In the world of medicinal foods there are all kinds of difficult questions. This is generally because there are many of the proverbial “old wife’s tales” still floating around. One commonly heard question is – “is cranberry juice good for your kidneys?”
Actually, this is a great subject because so many people don’t exactly understand how cranberry juice, kidneys, and the urinary tract can all work together. First of all, cranberries may have a “zingy” and acidic taste that seems almost medicinal, but how they assist the body the most is with the flavonoids they contain.
Many plant-based foods are known to have an ability to deliver anti-oxidant, anti-inflammatory, and even anti-microbial properties. This is exactly what the flavonoids do, and when they are the type contained in cranberries, they work almost as an antibiotic.
What happens when someone drinks a daily glass of cranberry juice is that the flavonoids head into the urinary tract (which includes the kidneys) and attach to bacteria that most frequently appears there. As the juice passes through the urinary system, the bad bacteria are pulled away with it.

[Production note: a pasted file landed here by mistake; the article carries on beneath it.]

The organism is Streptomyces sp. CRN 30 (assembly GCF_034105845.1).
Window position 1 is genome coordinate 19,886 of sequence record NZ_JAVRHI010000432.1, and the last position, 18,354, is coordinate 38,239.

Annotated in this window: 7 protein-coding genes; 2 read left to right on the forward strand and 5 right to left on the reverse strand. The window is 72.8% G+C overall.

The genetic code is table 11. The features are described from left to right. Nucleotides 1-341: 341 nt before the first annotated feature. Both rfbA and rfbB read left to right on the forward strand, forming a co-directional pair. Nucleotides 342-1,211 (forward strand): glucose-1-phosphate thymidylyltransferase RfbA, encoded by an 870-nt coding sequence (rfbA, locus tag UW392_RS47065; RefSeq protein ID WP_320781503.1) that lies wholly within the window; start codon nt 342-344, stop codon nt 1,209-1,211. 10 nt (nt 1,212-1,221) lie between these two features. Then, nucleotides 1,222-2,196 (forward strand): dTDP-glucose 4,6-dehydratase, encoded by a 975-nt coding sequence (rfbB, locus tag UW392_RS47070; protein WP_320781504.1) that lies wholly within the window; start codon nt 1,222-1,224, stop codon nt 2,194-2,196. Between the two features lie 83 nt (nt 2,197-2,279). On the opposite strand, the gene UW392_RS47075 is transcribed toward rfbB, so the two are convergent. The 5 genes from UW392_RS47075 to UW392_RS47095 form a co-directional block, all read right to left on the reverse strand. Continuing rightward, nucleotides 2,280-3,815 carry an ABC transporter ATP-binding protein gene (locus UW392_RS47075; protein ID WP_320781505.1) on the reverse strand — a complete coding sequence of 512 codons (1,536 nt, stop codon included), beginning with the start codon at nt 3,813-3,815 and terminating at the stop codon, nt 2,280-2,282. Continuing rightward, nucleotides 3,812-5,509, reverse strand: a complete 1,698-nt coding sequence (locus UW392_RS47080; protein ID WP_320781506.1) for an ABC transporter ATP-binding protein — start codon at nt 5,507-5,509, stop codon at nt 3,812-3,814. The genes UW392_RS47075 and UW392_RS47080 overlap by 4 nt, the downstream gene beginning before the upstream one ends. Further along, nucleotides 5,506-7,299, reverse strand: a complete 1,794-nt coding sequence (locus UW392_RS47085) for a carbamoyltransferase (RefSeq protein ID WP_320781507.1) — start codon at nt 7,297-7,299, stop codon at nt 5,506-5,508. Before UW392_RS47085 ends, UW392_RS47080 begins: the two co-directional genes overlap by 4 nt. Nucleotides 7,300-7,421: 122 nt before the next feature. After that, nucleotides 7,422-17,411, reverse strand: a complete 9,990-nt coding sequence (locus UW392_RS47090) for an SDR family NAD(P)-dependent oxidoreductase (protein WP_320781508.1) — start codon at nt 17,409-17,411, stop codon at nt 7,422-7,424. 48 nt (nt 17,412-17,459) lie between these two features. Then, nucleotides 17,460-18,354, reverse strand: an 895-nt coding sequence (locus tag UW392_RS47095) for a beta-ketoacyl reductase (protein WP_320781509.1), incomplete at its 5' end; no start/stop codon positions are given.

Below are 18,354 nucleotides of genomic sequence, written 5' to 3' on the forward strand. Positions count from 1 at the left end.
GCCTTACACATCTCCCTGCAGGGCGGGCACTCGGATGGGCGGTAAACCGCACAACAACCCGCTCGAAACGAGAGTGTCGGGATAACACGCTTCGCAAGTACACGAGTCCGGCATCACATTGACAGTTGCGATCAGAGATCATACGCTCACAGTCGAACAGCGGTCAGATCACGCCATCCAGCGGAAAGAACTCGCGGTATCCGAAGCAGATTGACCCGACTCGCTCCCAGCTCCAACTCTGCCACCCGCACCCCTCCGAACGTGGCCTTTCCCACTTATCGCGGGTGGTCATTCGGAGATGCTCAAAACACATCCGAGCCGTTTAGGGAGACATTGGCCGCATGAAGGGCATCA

Remember too that cranberries also contain massive amounts of vitamin C, potassium, manganese, and beta-carotene which all work to prevent the formation of kidney stones and will seriously reduce the likelihood of the dreaded “UTI” or urinary tract infection. Interestingly enough, the juice can also help to kill off oral bacteria which causes gum disease, which protects body systems affected by poor oral health.
The thing to remember, however, is that most commercially prepared cranberry juices are full of sugar or are blends of other juices. If you desire the benefits of cranberries, you will need to seek out a 100% cranberry juice, or better yet, you can make your own fresh, organic cranberry juice.
Remember, however, that pure and undiluted cranberry juice is incredibly tart. You may want to tinker with a recipe of your own that incorporates other fresh fruit and vegetable juices. Many people find that a blend of beet or apple juice really sweetens the flavor and makes a nice soothing beverage.
One last word about cranberry juice, kidneys and the urinary tract is that some people with sensitive bladders will find that too much cranberry irritates them. This is especially true for those with a condition known as interstitial cystitis.
People with bladder stones also find that they must monitor their cranberry juice intake because of the acidity levels as well. Usually these are the folks who have to rely on blends to remain comfortable.